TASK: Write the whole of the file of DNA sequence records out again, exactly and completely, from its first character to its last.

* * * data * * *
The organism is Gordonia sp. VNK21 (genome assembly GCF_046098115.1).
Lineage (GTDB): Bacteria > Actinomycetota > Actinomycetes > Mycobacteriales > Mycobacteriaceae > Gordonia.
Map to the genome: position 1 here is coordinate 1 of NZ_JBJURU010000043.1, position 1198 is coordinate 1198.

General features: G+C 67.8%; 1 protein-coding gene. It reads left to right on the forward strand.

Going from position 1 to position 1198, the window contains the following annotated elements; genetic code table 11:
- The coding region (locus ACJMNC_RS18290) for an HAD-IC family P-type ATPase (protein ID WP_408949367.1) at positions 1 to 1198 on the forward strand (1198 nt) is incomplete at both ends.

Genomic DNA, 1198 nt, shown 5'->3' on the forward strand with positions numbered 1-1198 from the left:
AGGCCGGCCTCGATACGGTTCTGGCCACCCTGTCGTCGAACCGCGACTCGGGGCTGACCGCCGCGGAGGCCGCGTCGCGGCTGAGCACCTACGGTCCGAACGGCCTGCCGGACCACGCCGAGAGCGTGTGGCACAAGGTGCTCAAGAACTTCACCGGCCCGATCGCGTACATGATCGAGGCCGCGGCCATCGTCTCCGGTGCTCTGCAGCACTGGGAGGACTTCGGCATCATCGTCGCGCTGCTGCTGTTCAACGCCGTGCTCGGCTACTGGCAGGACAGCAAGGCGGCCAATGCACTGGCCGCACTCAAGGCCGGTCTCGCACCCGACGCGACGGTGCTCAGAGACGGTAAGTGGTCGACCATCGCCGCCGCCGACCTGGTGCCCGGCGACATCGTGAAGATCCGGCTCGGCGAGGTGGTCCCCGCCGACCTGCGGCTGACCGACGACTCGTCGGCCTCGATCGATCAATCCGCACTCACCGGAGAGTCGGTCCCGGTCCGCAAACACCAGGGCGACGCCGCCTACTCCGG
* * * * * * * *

The organism is Gordonia sp. VNK21 (genome assembly GCF_046098115.1).
Lineage (GTDB): Bacteria > Actinomycetota > Actinomycetes > Mycobacteriales > Mycobacteriaceae > Gordonia.
Map to the genome: position 1 here is coordinate 1 of NZ_JBJURU010000043.1, position 1198 is coordinate 1198.

General features: G+C 67.8%; 1 protein-coding gene. It reads left to right on the forward strand.

Going from position 1 to position 1198, the window contains the following annotated elements; genetic code table 11:
- The coding region (locus ACJMNC_RS18290) for an HAD-IC family P-type ATPase (protein ID WP_408949367.1) at positions 1 to 1198 on the forward strand (1198 nt) is incomplete at both ends.

Genomic DNA, 1198 nt, shown 5'->3' on the forward strand with positions numbered 1-1198 from the left:
AGGCCGGCCTCGATACGGTTCTGGCCACCCTGTCGTCGAACCGCGACTCGGGGCTGACCGCCGCGGAGGCCGCGTCGCGGCTGAGCACCTACGGTCCGAACGGCCTGCCGGACCACGCCGAGAGCGTGTGGCACAAGGTGCTCAAGAACTTCACCGGCCCGATCGCGTACATGATCGAGGCCGCGGCCATCGTCTCCGGTGCTCTGCAGCACTGGGAGGACTTCGGCATCATCGTCGCGCTGCTGCTGTTCAACGCCGTGCTCGGCTACTGGCAGGACAGCAAGGCGGCCAATGCACTGGCCGCACTCAAGGCCGGTCTCGCACCCGACGCGACGGTGCTCAGAGACGGTAAGTGGTCGACCATCGCCGCCGCCGACCTGGTGCCCGGCGACATCGTGAAGATCCGGCTCGGCGAGGTGGTCCCCGCCGACCTGCGGCTGACCGACGACTCGTCGGCCTCGATCGATCAATCCGCACTCACCGGAGAGTCGGTCCCGGTCCGCAAACACCAGGGCGACGCCGCCTACTCCGG